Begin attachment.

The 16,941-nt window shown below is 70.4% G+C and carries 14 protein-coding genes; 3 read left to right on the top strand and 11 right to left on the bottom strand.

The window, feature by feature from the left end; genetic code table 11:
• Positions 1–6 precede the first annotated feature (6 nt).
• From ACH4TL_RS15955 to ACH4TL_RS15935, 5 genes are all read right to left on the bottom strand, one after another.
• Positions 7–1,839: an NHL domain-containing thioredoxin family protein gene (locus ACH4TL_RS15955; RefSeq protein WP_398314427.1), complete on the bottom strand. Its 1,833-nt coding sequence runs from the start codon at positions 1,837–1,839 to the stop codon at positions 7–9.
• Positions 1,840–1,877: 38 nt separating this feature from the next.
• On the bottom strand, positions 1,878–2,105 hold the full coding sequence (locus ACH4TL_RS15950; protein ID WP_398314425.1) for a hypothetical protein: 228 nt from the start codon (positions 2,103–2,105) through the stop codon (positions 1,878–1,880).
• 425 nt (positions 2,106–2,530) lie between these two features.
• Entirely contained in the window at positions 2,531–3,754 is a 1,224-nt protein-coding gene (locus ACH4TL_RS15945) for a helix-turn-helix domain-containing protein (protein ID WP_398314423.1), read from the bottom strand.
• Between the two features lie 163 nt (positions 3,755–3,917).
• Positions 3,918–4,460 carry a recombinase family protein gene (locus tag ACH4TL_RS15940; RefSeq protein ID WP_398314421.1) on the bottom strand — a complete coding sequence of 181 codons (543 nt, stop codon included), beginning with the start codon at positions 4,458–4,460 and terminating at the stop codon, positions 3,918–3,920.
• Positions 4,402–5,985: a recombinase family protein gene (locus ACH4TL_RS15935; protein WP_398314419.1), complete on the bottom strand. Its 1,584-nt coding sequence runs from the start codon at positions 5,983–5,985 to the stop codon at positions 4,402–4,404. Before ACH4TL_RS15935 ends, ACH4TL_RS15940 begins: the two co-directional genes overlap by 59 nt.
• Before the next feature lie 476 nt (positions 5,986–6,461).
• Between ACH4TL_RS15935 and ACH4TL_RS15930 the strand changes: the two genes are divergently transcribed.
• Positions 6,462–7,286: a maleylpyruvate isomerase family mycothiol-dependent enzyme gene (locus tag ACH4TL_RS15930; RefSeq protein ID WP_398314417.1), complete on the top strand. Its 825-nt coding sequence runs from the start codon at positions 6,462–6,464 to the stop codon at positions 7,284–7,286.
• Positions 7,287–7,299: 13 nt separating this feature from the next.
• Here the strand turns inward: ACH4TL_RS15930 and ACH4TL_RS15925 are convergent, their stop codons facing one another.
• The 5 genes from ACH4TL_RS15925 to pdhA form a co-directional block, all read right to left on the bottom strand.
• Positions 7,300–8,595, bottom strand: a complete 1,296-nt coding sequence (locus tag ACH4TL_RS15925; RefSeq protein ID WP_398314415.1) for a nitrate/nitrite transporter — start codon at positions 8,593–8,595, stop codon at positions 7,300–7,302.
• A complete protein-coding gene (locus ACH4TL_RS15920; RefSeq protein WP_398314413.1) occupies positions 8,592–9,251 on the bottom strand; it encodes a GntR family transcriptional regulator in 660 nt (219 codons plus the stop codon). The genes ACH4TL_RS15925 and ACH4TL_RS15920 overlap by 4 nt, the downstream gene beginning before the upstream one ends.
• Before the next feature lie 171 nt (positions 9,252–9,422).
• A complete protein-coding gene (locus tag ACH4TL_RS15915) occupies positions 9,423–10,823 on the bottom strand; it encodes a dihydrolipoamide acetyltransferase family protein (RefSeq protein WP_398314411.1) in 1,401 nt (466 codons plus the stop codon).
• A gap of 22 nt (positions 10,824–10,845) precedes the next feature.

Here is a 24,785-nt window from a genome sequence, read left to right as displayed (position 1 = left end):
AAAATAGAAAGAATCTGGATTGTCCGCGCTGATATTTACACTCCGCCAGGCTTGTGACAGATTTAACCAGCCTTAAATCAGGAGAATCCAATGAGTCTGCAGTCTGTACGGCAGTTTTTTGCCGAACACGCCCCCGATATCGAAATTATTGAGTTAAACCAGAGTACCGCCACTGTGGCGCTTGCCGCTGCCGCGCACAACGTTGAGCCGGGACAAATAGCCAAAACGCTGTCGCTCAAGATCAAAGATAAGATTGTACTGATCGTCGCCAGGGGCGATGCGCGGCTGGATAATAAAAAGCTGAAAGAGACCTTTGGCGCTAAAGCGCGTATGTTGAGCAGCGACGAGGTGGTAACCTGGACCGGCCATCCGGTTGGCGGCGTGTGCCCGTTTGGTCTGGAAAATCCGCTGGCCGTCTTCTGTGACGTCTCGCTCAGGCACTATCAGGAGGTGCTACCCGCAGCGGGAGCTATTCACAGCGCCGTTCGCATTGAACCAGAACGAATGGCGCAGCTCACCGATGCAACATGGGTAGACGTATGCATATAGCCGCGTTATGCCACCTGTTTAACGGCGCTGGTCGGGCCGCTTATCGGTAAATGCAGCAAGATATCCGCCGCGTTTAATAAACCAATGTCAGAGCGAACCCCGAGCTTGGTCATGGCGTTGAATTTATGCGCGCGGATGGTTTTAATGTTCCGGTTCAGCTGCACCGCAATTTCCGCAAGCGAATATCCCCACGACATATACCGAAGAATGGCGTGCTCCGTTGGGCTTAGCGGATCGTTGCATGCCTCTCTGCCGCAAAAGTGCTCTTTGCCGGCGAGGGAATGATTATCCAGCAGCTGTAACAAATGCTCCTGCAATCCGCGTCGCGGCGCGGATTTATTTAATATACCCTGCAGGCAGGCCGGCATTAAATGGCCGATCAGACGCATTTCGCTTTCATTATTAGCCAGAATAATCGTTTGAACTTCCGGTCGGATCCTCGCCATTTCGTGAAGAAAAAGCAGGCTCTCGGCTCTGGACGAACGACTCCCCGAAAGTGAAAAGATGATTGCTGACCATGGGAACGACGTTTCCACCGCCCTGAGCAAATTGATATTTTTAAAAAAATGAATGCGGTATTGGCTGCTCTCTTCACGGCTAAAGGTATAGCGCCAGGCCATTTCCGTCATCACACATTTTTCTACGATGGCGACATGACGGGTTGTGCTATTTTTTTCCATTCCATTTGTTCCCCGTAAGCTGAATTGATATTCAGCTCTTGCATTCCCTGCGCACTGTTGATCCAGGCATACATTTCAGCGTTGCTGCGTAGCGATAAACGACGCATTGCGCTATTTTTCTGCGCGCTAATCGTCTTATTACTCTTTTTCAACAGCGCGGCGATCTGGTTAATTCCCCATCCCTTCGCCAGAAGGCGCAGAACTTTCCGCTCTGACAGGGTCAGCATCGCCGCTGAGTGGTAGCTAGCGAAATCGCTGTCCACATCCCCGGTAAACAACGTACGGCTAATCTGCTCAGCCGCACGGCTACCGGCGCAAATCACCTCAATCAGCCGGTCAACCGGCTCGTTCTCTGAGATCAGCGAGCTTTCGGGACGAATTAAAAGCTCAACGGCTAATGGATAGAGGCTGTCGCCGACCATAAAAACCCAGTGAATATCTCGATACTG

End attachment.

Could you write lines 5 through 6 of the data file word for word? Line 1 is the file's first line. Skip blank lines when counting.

• Positions 7–1,839: an NHL domain-containing thioredoxin family protein gene (locus ACH4TL_RS15955; RefSeq protein WP_398314427.1), complete on the bottom strand. Its 1,833-nt coding sequence runs from the start codon at positions 1,837–1,839 to the stop codon at positions 7–9.
• Positions 1,840–1,877: 38 nt separating this feature from the next.